Why we love Florida’s national parks


When thinking of the USA’s majestic national parks, a massive swamp, a seemingly endless swath of the Atlantic Ocean or a 19th-century fort might not immediately come to mind.

Yet these places represent three of the country’s most biologically diverse and captivating national parks – and all three are located in South Florida. Among some of the best places to visit in the state, these three national parks capture everything that’s natural, wild and even a little dangerous about the Sunshine State.

Here’s everything you need to know about how to get to, what to see in and where to stay at Florida’s national parks.

Man takes a morning walk on the moat around Port Jefferson at Dry Tortugas National Park, Florida Keys, Florida, USA
Fort Jefferson in Dry Tortugas National Park is a remote, bucket-list destination for American-history aficionados © Sandra Foyt / Shutterstock

1. Dry Tortugas National Park is a deep cut for history buffs

Seventy miles west of Key West and surrounded by miles of gorgeous, crystal-clear turquoise ocean, Garden Key is not only the biggest island in Dry Tortugas but also its main attraction.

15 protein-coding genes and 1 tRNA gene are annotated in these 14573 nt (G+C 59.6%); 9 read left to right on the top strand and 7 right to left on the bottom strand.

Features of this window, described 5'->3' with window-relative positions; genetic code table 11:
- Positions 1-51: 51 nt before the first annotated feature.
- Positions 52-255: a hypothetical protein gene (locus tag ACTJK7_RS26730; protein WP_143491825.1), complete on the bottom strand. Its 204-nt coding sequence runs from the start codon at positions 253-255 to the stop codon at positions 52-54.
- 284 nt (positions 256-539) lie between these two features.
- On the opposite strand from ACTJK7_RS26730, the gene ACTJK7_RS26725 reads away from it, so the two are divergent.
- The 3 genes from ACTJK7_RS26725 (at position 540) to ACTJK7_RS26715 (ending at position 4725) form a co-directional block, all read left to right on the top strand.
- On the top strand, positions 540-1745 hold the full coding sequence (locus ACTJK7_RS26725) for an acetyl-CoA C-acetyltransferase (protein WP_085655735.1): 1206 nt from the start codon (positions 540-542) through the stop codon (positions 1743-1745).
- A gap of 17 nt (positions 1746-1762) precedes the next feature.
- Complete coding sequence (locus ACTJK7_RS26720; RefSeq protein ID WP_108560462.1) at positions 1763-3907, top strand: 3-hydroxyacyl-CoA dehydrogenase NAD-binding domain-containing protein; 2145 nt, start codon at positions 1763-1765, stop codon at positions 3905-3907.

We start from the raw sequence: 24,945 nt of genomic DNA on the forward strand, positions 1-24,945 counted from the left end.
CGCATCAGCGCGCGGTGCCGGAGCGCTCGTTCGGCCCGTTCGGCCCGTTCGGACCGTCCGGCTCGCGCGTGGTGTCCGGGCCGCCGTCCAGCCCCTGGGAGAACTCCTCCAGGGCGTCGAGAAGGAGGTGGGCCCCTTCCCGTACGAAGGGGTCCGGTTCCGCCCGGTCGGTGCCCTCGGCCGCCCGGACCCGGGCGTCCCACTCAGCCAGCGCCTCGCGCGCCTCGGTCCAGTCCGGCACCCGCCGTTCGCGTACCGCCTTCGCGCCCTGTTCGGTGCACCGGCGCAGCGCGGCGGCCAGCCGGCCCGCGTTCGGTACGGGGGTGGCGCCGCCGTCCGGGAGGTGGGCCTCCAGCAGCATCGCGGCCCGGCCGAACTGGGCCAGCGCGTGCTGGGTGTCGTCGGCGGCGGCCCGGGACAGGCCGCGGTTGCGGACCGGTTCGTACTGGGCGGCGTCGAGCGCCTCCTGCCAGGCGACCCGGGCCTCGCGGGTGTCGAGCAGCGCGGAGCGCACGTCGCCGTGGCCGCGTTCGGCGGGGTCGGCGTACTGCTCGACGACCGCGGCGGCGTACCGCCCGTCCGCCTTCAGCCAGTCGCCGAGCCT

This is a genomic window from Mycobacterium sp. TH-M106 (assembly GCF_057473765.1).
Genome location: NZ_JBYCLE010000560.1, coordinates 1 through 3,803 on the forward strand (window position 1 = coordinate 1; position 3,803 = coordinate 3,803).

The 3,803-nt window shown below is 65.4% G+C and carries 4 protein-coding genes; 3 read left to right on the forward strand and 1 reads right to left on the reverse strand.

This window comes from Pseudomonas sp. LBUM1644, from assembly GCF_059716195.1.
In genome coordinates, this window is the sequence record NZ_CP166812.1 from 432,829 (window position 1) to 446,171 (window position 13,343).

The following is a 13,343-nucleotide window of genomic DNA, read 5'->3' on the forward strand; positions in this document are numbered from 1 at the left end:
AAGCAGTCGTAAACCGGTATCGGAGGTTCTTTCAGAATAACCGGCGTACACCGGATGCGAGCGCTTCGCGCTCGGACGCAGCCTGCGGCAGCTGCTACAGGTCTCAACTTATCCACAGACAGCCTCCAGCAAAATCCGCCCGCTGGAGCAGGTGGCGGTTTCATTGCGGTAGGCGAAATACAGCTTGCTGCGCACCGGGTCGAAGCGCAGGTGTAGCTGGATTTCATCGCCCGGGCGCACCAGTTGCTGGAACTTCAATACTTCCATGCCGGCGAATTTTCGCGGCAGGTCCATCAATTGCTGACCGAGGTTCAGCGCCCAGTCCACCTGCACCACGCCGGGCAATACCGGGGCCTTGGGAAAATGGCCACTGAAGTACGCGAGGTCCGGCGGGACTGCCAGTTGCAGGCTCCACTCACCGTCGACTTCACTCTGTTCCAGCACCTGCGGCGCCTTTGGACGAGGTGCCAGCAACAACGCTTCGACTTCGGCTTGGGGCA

Built in the 19th century on Garden Key, Fort Jefferson originally defended American waters from pirates. During the Civil War, Union forces used the installation as a base from which to block Confederate supply ships. In the aftermath of the war, the fortress became a prison: its most famous inmate, Dr Samuel Mudd, treated John Wilkes Booth’s broken leg hours after he assassinated Lincoln and was later tried and convicted for being one of Booth’s co-conspirators. During a yellow-fever epidemic on the island, Mudd began treating patients after the on-station military doctor died in the outbreak. Credited by both the military and his fellow prisoners for saving dozens if not hundreds of lives, Mudd eventually earned a pardon as well as a plaque on the fortress walls. Years later, Ernest Hemingway and a group of friends were marooned at the fort for more than two weeks as strong storms battered the island.